Wednesday, January 18, 2017

Respiration Section Banquet at Experimental Biology

Dear Respiration Section Members,

The website for purchasing tickets for the Respiration Section Banquet  at Experimental Biology in Chicago, IL is  now live. The dinner will take place on  Monday,  April 24, 2017 from  7:30- 9:30 pm onboard the Odyssey Cruise. Tickets to the Respiration Section Banquet  is quite popular and sells out very quickly. For more information about the banquet, please click on this link http://www.the-aps.org/mm/hp/Audiences/Sections/banquets/Respiration-Section-Banquet.pdf .

Thanks to those  who have already purchased tickets.  For USA Residents, your tickets will be mailed out around the first week of March.  For International Ticket Holders, you will pick up your tickets onsite.  An email will be sent to you around the first week of March with details on where to pick up your tickets at EB17.

Please click on the link below to purchase your tickets today.  Banquet Tickets WILL NOT be sold on board so don’t hesitate, purchase your tickets today.

https://store.the-aps.org/?format=banquethttps://store.the-aps.org/?format=banquet

Ann Marie Bocus
Sections Administrator

Thursday, January 12, 2017

APS-Select January 2016

AJP-Lung is proud to announce that  Dr. Grothausmann and colleagues have had their paper chosen for APSselect this month.




Click on the title to read this exciting study!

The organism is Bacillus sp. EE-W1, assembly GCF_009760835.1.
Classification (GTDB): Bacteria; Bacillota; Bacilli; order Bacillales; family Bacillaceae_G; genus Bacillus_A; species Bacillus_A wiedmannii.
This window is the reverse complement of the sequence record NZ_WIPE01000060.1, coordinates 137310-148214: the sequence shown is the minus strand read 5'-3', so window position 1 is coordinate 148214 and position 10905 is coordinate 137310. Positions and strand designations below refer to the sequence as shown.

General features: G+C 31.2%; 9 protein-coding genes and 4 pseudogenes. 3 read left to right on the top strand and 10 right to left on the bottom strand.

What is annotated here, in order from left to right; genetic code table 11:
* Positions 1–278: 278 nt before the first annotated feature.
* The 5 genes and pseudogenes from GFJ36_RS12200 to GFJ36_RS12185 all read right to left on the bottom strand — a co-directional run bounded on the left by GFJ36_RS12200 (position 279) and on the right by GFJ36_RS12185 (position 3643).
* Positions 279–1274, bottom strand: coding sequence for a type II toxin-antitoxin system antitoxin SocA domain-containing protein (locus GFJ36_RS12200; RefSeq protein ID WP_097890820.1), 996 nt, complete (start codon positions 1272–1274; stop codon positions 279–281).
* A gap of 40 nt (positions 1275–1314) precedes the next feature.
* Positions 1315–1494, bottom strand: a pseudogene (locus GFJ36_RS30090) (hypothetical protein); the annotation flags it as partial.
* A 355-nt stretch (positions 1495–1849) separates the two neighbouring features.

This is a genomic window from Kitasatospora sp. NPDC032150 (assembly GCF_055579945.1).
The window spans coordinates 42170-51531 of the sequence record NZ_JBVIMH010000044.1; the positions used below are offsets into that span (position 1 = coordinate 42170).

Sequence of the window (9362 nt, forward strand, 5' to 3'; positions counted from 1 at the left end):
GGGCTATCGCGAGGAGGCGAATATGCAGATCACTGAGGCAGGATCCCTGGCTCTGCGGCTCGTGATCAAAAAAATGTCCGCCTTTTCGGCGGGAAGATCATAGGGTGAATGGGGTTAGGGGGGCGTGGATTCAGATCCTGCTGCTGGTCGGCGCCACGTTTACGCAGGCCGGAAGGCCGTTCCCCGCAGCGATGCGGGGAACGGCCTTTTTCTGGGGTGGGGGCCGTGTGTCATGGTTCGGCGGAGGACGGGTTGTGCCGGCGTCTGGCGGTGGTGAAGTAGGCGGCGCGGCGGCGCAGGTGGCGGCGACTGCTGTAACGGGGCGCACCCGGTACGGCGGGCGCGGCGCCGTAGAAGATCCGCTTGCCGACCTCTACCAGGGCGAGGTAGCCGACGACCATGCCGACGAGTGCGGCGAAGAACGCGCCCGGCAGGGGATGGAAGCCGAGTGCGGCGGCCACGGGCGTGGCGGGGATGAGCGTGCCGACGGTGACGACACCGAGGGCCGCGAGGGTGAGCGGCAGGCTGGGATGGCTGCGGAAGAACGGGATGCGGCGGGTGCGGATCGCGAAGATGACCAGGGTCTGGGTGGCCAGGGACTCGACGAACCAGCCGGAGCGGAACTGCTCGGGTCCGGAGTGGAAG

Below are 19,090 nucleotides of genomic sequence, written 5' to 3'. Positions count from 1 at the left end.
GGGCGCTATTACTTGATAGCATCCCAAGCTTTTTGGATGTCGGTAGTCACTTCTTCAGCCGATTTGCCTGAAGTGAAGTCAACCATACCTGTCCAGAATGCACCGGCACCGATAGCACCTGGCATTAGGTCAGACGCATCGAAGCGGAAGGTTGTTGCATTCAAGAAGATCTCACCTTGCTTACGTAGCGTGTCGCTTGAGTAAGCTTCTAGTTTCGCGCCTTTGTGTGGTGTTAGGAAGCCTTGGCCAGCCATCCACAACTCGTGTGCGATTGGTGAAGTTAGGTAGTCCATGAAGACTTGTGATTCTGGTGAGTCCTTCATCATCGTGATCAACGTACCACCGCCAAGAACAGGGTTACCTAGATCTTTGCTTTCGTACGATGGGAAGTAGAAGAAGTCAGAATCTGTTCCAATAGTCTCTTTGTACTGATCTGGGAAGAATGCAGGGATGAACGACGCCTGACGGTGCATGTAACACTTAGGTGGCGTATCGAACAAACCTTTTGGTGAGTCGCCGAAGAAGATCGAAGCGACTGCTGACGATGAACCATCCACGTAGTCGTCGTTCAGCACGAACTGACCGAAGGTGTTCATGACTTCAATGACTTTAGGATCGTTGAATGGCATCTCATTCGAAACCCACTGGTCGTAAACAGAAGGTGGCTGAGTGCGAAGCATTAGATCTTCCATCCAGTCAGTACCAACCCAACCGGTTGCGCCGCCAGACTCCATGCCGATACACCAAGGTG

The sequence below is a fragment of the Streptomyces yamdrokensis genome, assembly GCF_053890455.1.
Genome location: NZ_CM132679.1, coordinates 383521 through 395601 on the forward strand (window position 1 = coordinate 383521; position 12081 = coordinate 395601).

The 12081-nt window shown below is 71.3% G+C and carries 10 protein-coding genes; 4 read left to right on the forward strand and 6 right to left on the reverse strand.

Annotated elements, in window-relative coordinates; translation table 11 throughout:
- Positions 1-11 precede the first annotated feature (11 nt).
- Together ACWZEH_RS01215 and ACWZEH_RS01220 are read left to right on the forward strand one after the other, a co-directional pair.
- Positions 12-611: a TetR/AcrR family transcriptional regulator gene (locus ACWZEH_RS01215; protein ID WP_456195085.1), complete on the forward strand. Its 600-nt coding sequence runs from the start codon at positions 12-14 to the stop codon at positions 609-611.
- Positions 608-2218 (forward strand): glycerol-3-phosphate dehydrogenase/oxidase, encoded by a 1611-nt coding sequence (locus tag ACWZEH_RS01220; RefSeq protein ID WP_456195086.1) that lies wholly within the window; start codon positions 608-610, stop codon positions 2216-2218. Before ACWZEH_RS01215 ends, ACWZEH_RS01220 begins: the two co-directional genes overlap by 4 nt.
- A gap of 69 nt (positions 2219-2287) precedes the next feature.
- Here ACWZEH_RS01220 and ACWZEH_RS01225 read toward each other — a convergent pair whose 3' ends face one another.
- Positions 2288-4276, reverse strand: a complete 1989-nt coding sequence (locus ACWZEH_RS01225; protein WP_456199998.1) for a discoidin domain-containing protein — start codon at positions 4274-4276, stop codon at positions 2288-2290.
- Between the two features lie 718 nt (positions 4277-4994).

Wednesday, December 14, 2016

Best Research Paper published in AJP-Lung by a Junior Investigator

The American Journal of Physiology-Lung Cellular and Molecular Physiology invites nominations for the “Best original research paper published in AJP-Lung between 2014-2016 by a junior author (Assistant Professor, Instructor, Post-doctoral fellow or graduate student.)  The nominee must be either first or senior author and in the opinion of the nominator, contributed significantly in the inception and conduct of this project.  Please submit a nomination stating the importance of this paper in the field as well as the contributions of the first author to Dr. Sadis Matalon, Editor AJP-Lung  (sadis@uab.edu) with a copy to Ms. McEver (amcever@emory.edu) by January 30, 2017.  All applications will be reviewed by the Editor and Associate Editors who will chose the winner by secret ballot.  The winner will receive $500 and a certificate of appreciation at the EB 2017 meeting.

Friday, August 5, 2016

APS-Select August 2016

AJP-Lung was very happy to have a very important article chosen this month for the prestigious APSselect. Click on the title to go directly to the paper

Congratulations go out to:


E-cigarette use results in suppression of immune and inflammatory-response genes in nasal epithelial cells similar to cigarette smoke

Elizabeth M. Martin, Phillip W. Clapp, Meghan E. Rebuli, Erica A. Pawlak, Ellen Glista-Baker, Neal L. Benowitz, Rebecca C. Fry, Ilona Jaspers
 

Thursday, July 21, 2016

Giessen Scholarship Award Winners

AJP-Lung would like to following receipients of our first  travel scholarship to attend Welcome to the 14th Annual Retreat of the International Graduate Programme in Molecular Biology and Medicine of the Lung

Dr. Yoko Ito, National Jewish Health, University of Colorado Denver
and
Dr. Andrea Frump, Indiana University School of Medicine


Please view the link here to view the program: Retreat Programme